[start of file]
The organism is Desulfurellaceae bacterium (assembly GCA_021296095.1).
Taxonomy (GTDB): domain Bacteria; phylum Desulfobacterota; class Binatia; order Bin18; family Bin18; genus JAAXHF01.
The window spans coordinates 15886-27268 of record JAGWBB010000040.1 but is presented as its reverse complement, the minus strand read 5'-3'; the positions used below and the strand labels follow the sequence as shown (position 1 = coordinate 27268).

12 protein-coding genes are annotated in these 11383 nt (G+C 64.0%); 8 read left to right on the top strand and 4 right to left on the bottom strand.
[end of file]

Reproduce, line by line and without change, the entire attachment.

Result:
The organism is Desulfurellaceae bacterium (assembly GCA_021296095.1).
Taxonomy (GTDB): domain Bacteria; phylum Desulfobacterota; class Binatia; order Bin18; family Bin18; genus JAAXHF01.
The window spans coordinates 15886-27268 of record JAGWBB010000040.1 but is presented as its reverse complement, the minus strand read 5'-3'; the positions used below and the strand labels follow the sequence as shown (position 1 = coordinate 27268).

12 protein-coding genes are annotated in these 11383 nt (G+C 64.0%); 8 read left to right on the top strand and 4 right to left on the bottom strand.